Feature: Embracing change with autism – a personal perspective

David Crisp, founder of Wired 4 Autism and autistic international speaker, trainer and writer, explains how he has learned to cope with change.

Sometimes when I disclose my autism diagnosis I encounter the following response: ‘You can’t be autistic, you can cope with change!’

What these people have failed to understand is that as an autistic in my mid-fifties, I have both developed coping strategies and, reluctantly at times, come to accept that life is unpredictable and filled with sudden and unexpected change.

Many autistics find any kind of change difficult. To try and make sense amidst such uncertainty, many autistic people seek comfort in routines and rituals so that they know what is most likely to happen throughout the day.

In order to maintain order in our confusing and often disordered world, many autistics take the need for routine and familiarity further. 

These rituals can be verbal in nature, with the autistic person repeatedly asking the same question or reciting the same sentence or quotes, for a specific answer or response. I, for example, will often quote from song lyrics or movie lines when placed in a stressful or unpredictable situation or use masking or mimicry to offset anxiety. 

Some autistic individuals take this need for routine and control further, and engage in compulsive behaviour such as ritualistic handwashing or repeatedly switching lights on and off a set number of times before moving onto a new activity or environment.

However, inevitably, not every change can be planned or prepared for.

These unexpected changes can be extremely debilitating and unsettling, but through support, self-management or resilience gathered through personal experience, autistic people can prepare for changes in advance. Some autistics, like myself, are sometimes more able to embrace traumatic changes, such as the severe illness of a loved one, than more subtle unexpected changes such as Doctor Who running 10 minutes late!

child playing game on white ipad

So how can parents, carers or autistic individuals themselves develop strategies to deal with change?

Proactivity is the key strategy to embracing change. For example, if a close friend, teacher or colleague announces that they are moving to another location or emigrating, try to gather as much information as to timescale so that a planned strategy can be developed.

Included here also is introducing change as early as possible. For example, if an autistic individual becomes very set in a particular route to school or work, it is essential that small controlled changes are introduced.

For children and young people, being introduced to new teachers and classes for short periods before the end of an academic year can make transitions to different classes or teaching establishments much less traumatic.

For big changes such as Christmas or moving house, the use of calendars to count down the days can make these changes easier, especially if accompanied by other incremental changes such as boxing up a few items at a time, or introducing Christmas decorations over a period of days, rather than going from a bare house to full-on Christmas mode overnight!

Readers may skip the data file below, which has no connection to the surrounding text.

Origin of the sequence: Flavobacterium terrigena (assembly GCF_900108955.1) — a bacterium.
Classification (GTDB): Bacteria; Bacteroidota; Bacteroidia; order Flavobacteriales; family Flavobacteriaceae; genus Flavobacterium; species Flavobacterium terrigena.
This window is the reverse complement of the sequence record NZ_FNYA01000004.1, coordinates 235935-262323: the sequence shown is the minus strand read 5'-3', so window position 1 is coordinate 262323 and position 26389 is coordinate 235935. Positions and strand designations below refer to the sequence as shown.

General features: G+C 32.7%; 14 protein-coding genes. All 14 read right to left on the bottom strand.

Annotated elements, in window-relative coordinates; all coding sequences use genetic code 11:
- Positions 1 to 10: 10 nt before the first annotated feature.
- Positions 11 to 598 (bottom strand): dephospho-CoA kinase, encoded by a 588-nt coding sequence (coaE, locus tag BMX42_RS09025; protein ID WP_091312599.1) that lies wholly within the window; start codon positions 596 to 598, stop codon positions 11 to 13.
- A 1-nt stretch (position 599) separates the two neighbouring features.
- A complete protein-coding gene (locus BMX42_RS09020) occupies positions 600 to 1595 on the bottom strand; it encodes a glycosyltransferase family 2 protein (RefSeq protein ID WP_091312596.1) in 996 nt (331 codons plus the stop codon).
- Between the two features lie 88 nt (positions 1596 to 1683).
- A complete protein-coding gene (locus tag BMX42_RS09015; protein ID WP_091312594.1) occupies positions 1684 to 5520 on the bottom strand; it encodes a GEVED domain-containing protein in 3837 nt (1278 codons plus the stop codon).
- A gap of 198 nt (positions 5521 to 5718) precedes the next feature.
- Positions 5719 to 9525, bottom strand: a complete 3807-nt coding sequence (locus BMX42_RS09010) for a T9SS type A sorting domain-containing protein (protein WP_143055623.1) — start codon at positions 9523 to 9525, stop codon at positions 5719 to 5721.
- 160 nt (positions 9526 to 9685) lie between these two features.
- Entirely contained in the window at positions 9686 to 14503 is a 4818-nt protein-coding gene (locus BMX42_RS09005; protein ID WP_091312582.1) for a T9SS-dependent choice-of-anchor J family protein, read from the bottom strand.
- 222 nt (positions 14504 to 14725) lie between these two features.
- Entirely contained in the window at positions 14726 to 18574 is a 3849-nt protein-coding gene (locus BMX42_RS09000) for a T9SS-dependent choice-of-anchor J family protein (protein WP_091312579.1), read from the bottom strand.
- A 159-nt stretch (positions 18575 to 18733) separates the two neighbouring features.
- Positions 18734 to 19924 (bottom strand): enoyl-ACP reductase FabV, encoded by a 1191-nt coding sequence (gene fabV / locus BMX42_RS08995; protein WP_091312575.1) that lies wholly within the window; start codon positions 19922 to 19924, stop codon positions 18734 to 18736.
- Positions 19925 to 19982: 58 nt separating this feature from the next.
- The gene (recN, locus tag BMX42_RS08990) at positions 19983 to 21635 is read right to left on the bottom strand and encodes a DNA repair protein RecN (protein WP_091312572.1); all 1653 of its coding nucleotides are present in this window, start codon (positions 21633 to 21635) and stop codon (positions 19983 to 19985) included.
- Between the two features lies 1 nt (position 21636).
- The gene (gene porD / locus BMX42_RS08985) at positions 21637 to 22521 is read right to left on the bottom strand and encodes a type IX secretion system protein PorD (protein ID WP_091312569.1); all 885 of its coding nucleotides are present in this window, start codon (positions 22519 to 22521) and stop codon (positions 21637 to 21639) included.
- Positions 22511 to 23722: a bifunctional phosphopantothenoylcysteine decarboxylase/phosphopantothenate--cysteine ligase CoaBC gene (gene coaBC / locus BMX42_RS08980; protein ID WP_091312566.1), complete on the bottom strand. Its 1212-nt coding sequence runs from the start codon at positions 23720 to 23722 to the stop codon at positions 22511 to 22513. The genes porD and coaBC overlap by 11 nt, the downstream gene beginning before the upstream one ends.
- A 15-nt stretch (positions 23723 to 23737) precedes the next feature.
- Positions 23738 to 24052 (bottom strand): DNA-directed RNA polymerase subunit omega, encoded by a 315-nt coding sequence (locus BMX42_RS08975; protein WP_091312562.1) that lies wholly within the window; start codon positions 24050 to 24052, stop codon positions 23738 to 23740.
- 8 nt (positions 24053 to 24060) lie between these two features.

It is also important to consider how change, whether planned or unplanned is communicated.

For those individuals who are able to respond to the verbal notification, it is essential that clear, precise phrases are used to describe the change and that sufficient time is allocated for the autistic person to process the change and respond. Many autistics may find gestures and facial expressions confusing, so limiting these forms of communication may help them to process information about the change.

Visual supports, such as schedule cards or objects of reference can also be used to supplement or reinforce the communication of change to an autistic individual. Even for those without any apparent difficulties in verbal communication, these can still be useful tools as in times of extreme stress or anxiety our ability to process information verbally is impaired.

It is also important to involve the right people, especially if transitioning to a new educational establishment or care setting. In these circumstances, both current and future staff need to be fully involved in helping to facilitate these changes, with the autistic individual being central to all of the proposed and planned changes through a committed person-centred approach.

Many autistic people find sequencing difficult, particularly around abstract concepts such as time. Consequently, unstructured time can be particularly challenging, often resulting in extreme anxiety and behavioural changes.

In these circumstances, visual timetables can be very beneficial. Whenever possible, waiting times between activities should be as short as possible.

When this may not always be the case, such as when dining out, it may be preferable to pre-book a time, avoid busy periods or ask the venue to text when the meal is ready so that a distraction technique such as listening to music in the car or a short walk can be implemented during the period of waiting.

In summary, many autistic individuals may be resistant, or become anxious due to change, especially unplanned or unexpected change.

However, change is an inevitable part of life, and some changes can be very much for the better. It is essential that planned change is introduced into the daily routine in the lives of all autistic individuals so that they can experience new opportunities and develop resilience for those sudden and unexpected changes that will inevitably come their way.

Their ability to embrace change is also developed through life experiences and a gradual awareness and acceptance that change, good and bad, is an essential part of all of our lives.


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